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Broncos fans had no qualms about showing their Taylor Swift fandom during a game against the Chiefs in Denver. Credit…Bart Young/Associated PressImageYoung girls holding up signs celebrating Travis Kelce and Taylor Swift. Ms. Swift was also a presence on signs at the Chiefs’ Super Bowl parade.Credit…Eric Thomas/Getty ImagesImageChiefs fans in December in Kansas City.Credit…Reed Hoffmann/Associated Press

In Swiftie lore, the N.F.L. has been trying to harness the full power of Ms. Swift, who has famously turned down requests to perform at the Super Bowl. Such long-running commercial plays have made even some football-inclined Taylor fans skeptical of the N.F.L.’s focus on the pop star. The Swift references during broadcasts seemed more like pandering, bound to frustrate football fans.

Rochelle Hovde, 25, was raised in a Minnesota Vikings family. Even as a longtime Swiftie — Mx. Hovde, who uses they/them pronouns, recently saw the Eras tour — they grew frustrated with the way Taylor mania seeped into postgame interviews.

“I love talking about Taylor, but I also watch the interviews to listen to the players talk about the game,” Mx. Hovde said. They occasionally had to navigate family comments about Ms. Swift, or football naïveté from Swiftie friends, but otherwise relished bringing the two worlds together. They even hosted a Swift-themed Super Bowl party.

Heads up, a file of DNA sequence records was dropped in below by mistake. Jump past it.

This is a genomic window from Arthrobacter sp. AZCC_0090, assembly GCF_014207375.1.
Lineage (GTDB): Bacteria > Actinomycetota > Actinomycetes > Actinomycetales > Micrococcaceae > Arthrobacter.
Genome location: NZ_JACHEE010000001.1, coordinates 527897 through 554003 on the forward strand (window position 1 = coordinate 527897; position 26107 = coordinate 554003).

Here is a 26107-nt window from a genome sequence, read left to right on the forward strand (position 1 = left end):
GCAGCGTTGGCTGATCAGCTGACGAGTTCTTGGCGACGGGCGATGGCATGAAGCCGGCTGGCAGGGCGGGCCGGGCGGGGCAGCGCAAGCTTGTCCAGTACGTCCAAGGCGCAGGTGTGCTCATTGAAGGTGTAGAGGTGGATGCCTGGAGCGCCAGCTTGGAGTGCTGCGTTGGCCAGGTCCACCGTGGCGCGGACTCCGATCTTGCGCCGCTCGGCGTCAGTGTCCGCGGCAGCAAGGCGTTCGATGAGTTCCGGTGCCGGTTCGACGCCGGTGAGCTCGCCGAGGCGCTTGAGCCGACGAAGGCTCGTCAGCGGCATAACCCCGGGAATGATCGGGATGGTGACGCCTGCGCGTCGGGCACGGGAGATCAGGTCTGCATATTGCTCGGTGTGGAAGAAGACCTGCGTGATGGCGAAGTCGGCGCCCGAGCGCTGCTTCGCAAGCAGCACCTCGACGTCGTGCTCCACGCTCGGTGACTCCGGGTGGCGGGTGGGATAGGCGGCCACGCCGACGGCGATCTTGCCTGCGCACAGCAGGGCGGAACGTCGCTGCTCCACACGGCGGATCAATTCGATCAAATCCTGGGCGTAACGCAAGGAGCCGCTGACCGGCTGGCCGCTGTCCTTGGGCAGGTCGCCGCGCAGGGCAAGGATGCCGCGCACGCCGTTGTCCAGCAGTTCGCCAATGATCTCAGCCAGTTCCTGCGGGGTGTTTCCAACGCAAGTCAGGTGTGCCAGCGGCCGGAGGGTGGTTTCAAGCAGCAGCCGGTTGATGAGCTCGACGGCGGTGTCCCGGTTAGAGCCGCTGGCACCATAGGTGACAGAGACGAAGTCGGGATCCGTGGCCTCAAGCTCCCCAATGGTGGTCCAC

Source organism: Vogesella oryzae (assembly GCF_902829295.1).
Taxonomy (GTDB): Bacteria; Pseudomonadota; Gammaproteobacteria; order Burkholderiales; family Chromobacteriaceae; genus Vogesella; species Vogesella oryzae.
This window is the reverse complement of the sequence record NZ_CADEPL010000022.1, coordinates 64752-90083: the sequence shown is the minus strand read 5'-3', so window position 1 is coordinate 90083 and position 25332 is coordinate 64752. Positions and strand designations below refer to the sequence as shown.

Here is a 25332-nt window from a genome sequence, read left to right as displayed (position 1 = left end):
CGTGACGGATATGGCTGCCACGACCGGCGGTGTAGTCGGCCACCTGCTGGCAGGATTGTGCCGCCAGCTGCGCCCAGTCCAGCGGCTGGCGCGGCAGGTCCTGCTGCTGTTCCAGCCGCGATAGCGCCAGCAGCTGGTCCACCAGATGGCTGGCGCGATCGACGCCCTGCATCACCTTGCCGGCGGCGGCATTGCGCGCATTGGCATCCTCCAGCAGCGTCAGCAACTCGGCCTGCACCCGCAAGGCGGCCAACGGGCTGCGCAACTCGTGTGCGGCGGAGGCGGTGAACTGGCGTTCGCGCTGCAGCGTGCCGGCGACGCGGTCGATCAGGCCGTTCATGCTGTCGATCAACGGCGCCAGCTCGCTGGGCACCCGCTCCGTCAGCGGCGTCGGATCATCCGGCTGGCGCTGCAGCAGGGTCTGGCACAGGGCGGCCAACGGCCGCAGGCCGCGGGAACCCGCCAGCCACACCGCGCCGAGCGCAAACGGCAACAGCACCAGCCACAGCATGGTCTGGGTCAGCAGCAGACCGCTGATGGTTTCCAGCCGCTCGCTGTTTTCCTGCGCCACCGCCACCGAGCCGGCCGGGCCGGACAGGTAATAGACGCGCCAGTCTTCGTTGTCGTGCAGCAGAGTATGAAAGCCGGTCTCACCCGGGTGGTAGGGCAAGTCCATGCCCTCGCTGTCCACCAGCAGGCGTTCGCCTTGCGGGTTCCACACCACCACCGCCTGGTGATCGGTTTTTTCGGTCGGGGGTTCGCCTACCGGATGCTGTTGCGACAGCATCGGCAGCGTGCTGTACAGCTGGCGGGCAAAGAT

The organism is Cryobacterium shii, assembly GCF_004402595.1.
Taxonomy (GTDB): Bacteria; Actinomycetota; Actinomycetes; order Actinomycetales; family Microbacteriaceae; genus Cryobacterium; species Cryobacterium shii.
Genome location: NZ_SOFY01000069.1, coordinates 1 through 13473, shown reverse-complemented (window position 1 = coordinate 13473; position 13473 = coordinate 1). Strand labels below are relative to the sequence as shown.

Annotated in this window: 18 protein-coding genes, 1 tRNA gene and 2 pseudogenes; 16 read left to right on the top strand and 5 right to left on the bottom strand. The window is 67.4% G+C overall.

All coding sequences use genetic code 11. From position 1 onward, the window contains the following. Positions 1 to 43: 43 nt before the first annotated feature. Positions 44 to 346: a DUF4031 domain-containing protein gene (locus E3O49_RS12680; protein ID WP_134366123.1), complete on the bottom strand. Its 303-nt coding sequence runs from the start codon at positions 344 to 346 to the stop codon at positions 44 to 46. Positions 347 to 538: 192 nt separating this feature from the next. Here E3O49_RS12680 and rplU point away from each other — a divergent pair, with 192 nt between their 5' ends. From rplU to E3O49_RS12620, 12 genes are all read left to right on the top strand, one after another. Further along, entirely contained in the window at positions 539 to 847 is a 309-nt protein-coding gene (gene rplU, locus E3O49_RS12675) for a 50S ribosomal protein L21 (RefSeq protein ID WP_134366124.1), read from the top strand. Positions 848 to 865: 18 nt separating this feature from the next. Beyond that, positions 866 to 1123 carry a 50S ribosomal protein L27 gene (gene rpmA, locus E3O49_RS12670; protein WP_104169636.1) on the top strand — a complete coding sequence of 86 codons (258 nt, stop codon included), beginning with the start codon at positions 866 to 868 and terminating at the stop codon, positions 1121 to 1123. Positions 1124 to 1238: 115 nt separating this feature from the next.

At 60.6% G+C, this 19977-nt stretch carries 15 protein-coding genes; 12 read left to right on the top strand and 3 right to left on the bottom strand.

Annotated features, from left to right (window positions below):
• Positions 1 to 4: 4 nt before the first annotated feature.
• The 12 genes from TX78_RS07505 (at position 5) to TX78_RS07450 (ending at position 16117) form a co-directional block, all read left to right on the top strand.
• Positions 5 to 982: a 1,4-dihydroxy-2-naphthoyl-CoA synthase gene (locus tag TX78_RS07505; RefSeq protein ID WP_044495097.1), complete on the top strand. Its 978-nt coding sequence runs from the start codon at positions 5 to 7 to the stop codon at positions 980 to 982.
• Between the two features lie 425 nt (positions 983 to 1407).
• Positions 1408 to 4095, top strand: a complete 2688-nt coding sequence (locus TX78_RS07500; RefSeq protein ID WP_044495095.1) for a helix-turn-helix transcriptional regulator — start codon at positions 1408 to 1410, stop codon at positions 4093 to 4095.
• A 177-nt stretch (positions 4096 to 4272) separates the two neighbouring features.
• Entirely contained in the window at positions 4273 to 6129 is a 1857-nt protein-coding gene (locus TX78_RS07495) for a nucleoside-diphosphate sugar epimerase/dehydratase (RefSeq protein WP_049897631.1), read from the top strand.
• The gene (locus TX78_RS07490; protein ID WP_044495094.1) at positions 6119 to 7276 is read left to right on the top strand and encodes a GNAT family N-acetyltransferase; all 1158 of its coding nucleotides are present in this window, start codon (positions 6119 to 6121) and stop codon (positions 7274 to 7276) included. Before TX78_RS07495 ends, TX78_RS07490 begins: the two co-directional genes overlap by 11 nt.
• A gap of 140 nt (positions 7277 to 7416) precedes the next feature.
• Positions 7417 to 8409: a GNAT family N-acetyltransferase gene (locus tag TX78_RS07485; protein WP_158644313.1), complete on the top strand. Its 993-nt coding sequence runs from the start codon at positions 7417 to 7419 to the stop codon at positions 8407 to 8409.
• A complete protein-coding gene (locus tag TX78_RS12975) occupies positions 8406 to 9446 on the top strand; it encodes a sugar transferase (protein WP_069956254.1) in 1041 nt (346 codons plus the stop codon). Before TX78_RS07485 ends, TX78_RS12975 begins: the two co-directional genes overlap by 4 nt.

Crossover challenges are faced, usually on a smaller scale, whenever online groups intersect, especially when those communities have their own language and codes.

“You might send a message with the Taylor Swift audience in mind, and now you’re getting that message viewed with a bunch of Chiefs fans,” said William Brady, a professor of psychology who studies social networks and group behavior at Northwestern University.

Darker, more existential possibilities may arise if the couple calls it quits, though. Plenty of celebrity romances have come and gone in the N.F.L., but few have had the animating power of Ms. Swift, whose disciples have historically turned on her former paramours. That’s tougher to do if Mr. Kelce and his Chiefs define your Sundays.

Jennifer Barbour, a longtime Chiefs fan, has no intention of picking sides should that occur. “They’re not my friends. I don’t have to,” she said. But, she added, if they do split, “I’ll be interested to hear her love story and breakup albums about him.”

Perhaps the best that crossover fans can hope for if the Taylor-Travis romance is to end, Professor Clavio said, is that the pair will have the decency to do it like most consequential football decouplings: secretly, suddenly, and during the offseason.

Largely, though, the Swiftie football lovers are enjoying the influx of new fans. Ms. Calhoun saw the transformation in real time in her women-only fantasy league. The group had been going for 12 years, she said, and included a token friend who knew nothing about football and just played for fun, drafting players based on their looks.

Until this season, when the woman in question surprised them all by casually dropping player stats and trade news into the conversation.

“Oh my God,” Ms. Calhoun remembered saying, thrilled. “You’re a football fan now!”